Slavery, Debt and Society in Ancient Israel

Slaves of State & Temple

Household slaves

Biblical and Near-Eastern attitudes to slavery

Words for "slave" and "servant" are not distinguished in most biblical usage. The ordinary words for "young man" or "young woman" are sometimes used to mean slaves.

Important people spoke of themselves as "slaves" of both kings and gods.

So slavery, in the biblical world, was not sharply distinguished from other forms of servitude - for example young cousins living in the household of a rich relative (cf. Lev 22:11).

Two kinds of slavery operated in distinct ways. So we shall treat household slaves separately from those in "public service".

Slaves of State & Temple

Slaves of the establishment institutions of temple and palace were mainly prisoners of war (Num 31:25-47; Josh 9:23), they were used in building projects and other more regular duties alongside other laborers (1 Kgs 9:21).

There was a kind of semi-slavery where a group of people owed a certain amount of labor, but otherwise lived as free people. This seems to have been what happened to the Gibeonites in (Josh 9:23).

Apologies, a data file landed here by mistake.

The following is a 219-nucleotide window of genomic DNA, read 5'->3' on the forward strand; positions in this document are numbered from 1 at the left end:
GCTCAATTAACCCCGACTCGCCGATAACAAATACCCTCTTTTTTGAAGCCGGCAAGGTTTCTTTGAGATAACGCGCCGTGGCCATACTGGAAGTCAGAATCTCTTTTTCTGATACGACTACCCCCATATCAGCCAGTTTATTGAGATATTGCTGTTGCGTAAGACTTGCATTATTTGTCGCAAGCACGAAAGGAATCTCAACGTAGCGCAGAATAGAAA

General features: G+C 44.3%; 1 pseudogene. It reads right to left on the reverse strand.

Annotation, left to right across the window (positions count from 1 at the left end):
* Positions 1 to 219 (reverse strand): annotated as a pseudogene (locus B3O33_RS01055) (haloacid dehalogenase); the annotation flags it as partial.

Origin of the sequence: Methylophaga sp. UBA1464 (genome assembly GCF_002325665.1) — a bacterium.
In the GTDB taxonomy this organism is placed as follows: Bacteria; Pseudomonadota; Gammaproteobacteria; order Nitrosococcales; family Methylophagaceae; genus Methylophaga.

Subject peoples often became slaves in this sense (2 Sam 8:2, 14; 1 Chron 18:2, 6, 13).

Household slaves

Debt was the main factor in transforming a peasant farmer or artisan into a slave (Ex 22:2; 2 Kgs 4:1) - though poverty that did not involve debt to the new master might also cause people to sell themselves as slaves (Lev 25:39).

In theory such slaves in Israel returned to free status at jubilee, however they could choose to remain in the household of the master (Ex 21:5-6; Dt 15:16-17). In practice as Jer 34:8ff. clearly shows this by no means always occured. Though the king and people agreed to release their slaves nevertheless they reneged!

Biblical and Near-Eastern attitudes to slavery

Ancient Near-Eastern treaties and collections of laws suggest that a slave was primarily viewed as property.

The laws deal with compensation for third parties hurt by the slave's actions. The treaties provide for mutual extradition of runaway slaves.

In Israel, escaped slaves were to be given asylum (Dt 23:15-16). However, slaves were still seen as property (Ex 21:32; Lev 25:46). The master's rights were limited and the slave's interests protected. Although severe beating was allowed (Ex 21:20), excessive force was punished, by the slave being set free (Ex 21:26-27). Sabbath rest applied to slaves as to free people (Ex 20:10; Dt 5:14).

Hebrew debt-slaves were to serve for a 6 year term only (Ex 21:2; Dt 15:12; but cf. Jer 34:14ff.) and freed slaves were to receive gifts (Dt 15:14). Slaves were also to be freed in the Jubilee Year (Lev 25:13, 40) though this passage refers to particular circumstances.


This page is part of the Hypertext Bible Commentary - Amos , if you have reached it as a standalone page, to view it in context, go to www.bible.gen.nz
© Tim Bulkeley, 1996-2005, Tim Bulkeley. All rights reserved.